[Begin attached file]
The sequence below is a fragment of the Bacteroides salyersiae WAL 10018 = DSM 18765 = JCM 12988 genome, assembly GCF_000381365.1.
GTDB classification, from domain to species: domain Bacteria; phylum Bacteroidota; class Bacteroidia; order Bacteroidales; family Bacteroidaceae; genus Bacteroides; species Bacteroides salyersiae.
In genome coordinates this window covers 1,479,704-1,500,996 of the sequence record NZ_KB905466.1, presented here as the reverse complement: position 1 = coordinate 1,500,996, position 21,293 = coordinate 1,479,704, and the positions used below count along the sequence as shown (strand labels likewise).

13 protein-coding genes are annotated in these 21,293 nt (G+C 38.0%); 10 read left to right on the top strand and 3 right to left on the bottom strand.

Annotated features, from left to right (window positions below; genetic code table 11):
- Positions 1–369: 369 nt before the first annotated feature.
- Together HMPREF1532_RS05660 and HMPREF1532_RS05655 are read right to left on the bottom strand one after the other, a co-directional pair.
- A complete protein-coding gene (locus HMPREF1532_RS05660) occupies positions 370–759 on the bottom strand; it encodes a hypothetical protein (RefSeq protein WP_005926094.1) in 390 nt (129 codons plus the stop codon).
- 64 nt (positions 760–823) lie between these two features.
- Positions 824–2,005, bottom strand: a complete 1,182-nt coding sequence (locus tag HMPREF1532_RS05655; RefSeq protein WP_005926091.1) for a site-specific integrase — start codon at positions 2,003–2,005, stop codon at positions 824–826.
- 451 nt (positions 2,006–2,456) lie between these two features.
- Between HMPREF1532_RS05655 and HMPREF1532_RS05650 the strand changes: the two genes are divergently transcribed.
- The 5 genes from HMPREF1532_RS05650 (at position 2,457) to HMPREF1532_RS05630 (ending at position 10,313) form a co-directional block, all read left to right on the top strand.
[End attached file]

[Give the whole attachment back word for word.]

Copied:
The sequence below is a fragment of the Bacteroides salyersiae WAL 10018 = DSM 18765 = JCM 12988 genome, assembly GCF_000381365.1.
GTDB classification, from domain to species: domain Bacteria; phylum Bacteroidota; class Bacteroidia; order Bacteroidales; family Bacteroidaceae; genus Bacteroides; species Bacteroides salyersiae.
In genome coordinates this window covers 1,479,704-1,500,996 of the sequence record NZ_KB905466.1, presented here as the reverse complement: position 1 = coordinate 1,500,996, position 21,293 = coordinate 1,479,704, and the positions used below count along the sequence as shown (strand labels likewise).

13 protein-coding genes are annotated in these 21,293 nt (G+C 38.0%); 10 read left to right on the top strand and 3 right to left on the bottom strand.

Annotated features, from left to right (window positions below; genetic code table 11):
- Positions 1–369: 369 nt before the first annotated feature.
- Together HMPREF1532_RS05660 and HMPREF1532_RS05655 are read right to left on the bottom strand one after the other, a co-directional pair.
- A complete protein-coding gene (locus HMPREF1532_RS05660) occupies positions 370–759 on the bottom strand; it encodes a hypothetical protein (RefSeq protein WP_005926094.1) in 390 nt (129 codons plus the stop codon).
- 64 nt (positions 760–823) lie between these two features.
- Positions 824–2,005, bottom strand: a complete 1,182-nt coding sequence (locus tag HMPREF1532_RS05655; RefSeq protein WP_005926091.1) for a site-specific integrase — start codon at positions 2,003–2,005, stop codon at positions 824–826.
- 451 nt (positions 2,006–2,456) lie between these two features.
- Between HMPREF1532_RS05655 and HMPREF1532_RS05650 the strand changes: the two genes are divergently transcribed.
- The 5 genes from HMPREF1532_RS05650 (at position 2,457) to HMPREF1532_RS05630 (ending at position 10,313) form a co-directional block, all read left to right on the top strand.